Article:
Today, there are dozens of small credit-reporting agencies in operation. But three firms dominate the mainstream credit industry: Equifax, Experian, and TransUnion (a fourth, Innovis, tracks similar information but is primarily in the business of selling mailing lists).

The “big three,” as they are often known, have enormous databases that contain information on nearly every adult American who’s ever used credit. Anytime you apply for a loan or credit card, your lender is almost certainly using information from at least one of these bureaus to determine your qualifications and/or interest rate for the loan, says credit expert John Ulzheimer, who used to work for Equifax.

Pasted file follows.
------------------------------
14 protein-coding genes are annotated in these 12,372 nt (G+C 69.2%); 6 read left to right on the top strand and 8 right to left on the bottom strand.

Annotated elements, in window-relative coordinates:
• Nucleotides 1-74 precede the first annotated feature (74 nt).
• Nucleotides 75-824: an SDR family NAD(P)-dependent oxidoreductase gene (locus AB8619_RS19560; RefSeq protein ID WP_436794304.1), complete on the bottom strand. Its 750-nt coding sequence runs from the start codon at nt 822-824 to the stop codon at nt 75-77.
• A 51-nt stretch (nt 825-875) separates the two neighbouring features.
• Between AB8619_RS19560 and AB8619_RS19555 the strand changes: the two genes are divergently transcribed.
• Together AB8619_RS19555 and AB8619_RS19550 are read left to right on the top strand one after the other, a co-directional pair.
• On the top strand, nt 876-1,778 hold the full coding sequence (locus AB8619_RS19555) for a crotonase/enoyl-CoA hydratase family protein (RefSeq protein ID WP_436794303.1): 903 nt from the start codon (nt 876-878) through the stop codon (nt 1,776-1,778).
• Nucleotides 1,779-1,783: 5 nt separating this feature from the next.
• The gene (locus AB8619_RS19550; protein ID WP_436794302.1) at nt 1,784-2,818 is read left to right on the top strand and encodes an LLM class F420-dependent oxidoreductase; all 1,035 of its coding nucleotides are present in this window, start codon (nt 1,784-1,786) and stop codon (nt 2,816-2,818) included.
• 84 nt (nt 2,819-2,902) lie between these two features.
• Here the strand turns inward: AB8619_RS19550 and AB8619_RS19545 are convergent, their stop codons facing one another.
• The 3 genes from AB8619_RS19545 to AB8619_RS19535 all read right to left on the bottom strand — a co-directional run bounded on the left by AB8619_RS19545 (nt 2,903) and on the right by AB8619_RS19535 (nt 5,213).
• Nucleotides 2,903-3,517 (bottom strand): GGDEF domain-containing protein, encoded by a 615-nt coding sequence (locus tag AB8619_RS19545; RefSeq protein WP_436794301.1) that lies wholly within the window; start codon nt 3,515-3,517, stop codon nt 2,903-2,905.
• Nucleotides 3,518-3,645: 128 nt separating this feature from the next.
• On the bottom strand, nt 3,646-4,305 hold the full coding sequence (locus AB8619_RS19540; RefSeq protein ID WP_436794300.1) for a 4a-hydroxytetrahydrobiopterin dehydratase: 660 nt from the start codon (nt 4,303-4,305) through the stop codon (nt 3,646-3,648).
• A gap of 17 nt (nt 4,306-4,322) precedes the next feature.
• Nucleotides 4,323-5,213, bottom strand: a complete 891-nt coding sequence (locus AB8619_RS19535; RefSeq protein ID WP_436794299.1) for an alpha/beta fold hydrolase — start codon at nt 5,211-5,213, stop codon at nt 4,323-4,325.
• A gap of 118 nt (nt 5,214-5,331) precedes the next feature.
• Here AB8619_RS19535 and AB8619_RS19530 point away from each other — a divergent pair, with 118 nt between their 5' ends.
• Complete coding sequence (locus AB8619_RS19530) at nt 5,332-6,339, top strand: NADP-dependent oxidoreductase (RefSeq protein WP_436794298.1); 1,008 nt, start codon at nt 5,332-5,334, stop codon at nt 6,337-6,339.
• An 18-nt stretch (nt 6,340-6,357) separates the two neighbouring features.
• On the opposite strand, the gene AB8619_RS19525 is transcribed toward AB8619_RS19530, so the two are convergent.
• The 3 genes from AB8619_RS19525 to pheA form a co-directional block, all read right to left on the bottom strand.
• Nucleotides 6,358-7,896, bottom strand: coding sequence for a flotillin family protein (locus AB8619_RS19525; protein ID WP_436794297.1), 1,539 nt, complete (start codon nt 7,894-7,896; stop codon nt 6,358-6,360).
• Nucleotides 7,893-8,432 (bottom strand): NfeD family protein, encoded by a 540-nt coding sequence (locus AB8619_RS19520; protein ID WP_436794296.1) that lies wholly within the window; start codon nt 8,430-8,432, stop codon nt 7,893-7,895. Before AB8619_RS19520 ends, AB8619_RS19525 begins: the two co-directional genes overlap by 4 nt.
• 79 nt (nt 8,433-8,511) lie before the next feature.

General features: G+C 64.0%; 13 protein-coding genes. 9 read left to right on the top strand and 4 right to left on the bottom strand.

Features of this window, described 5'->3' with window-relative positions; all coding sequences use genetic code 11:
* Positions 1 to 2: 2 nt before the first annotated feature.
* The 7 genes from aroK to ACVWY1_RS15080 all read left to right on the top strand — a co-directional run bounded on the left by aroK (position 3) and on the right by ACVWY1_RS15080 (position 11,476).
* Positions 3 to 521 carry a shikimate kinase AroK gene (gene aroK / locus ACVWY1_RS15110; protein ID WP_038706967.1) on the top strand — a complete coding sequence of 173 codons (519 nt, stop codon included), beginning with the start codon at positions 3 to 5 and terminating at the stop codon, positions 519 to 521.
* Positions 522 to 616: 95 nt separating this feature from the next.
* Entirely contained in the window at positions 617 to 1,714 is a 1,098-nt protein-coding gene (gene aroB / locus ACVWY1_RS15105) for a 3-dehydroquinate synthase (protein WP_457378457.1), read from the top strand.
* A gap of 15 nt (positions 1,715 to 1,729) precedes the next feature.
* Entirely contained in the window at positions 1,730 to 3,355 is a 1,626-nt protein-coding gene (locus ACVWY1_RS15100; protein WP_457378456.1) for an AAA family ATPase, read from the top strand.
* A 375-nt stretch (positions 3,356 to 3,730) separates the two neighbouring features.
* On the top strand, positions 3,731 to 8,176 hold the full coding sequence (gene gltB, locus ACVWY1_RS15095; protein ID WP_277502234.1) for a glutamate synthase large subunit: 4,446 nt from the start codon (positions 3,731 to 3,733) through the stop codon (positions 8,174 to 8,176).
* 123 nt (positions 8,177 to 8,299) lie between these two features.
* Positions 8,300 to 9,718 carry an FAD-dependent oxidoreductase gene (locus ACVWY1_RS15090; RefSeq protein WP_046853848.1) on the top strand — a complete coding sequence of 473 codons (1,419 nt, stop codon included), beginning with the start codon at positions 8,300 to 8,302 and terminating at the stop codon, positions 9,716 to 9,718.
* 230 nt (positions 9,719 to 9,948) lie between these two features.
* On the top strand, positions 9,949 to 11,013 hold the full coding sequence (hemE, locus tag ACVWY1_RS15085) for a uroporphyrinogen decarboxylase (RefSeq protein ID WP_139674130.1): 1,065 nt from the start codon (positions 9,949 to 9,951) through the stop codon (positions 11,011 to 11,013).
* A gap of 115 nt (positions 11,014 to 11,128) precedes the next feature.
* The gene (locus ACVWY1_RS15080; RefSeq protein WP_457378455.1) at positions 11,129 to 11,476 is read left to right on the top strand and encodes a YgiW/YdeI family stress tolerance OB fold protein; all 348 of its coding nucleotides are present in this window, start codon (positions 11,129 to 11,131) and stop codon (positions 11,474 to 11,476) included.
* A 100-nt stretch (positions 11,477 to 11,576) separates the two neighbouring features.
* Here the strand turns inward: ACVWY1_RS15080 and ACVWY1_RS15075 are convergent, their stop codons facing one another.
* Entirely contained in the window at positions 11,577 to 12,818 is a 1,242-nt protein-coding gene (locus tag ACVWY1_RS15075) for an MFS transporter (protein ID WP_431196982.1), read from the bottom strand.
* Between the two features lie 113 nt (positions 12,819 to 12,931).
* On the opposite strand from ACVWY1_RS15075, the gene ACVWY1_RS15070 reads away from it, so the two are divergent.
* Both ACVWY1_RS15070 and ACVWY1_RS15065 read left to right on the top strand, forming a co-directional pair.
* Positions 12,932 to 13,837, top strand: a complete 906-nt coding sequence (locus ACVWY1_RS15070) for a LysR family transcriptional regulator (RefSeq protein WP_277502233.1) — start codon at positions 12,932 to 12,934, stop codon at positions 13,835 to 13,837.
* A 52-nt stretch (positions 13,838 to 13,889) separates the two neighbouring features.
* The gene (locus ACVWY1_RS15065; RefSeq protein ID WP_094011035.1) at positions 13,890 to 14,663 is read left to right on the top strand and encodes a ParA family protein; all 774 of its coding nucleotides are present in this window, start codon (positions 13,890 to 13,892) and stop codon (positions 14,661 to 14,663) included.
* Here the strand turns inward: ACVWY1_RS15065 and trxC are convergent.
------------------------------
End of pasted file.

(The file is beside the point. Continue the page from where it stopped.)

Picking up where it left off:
What Kind of Information Do Credit Agencies Collect?
Just about every piece of information about you that relates to your credit history makes its way to at least one of the credit bureaus.

That might include: how much you owe on your credit cards and other debts, whether you’ve paid your bills on time, the credit limit on your cards, and how often you’ve applied for credit. That information, which is reported to the bureaus by lenders, is usually updated every month. 

In addition, the credit agencies collect financial information that appears in public records, such as bankruptcies and tax liens. Some property rental firms also report on tenants’ payments.

Besides financial data, credit bureaus collect information to verify your identity, such as your birthday, Social Security number, and even addresses and phone numbers.

How Secure Is This Information and Who Oversees It?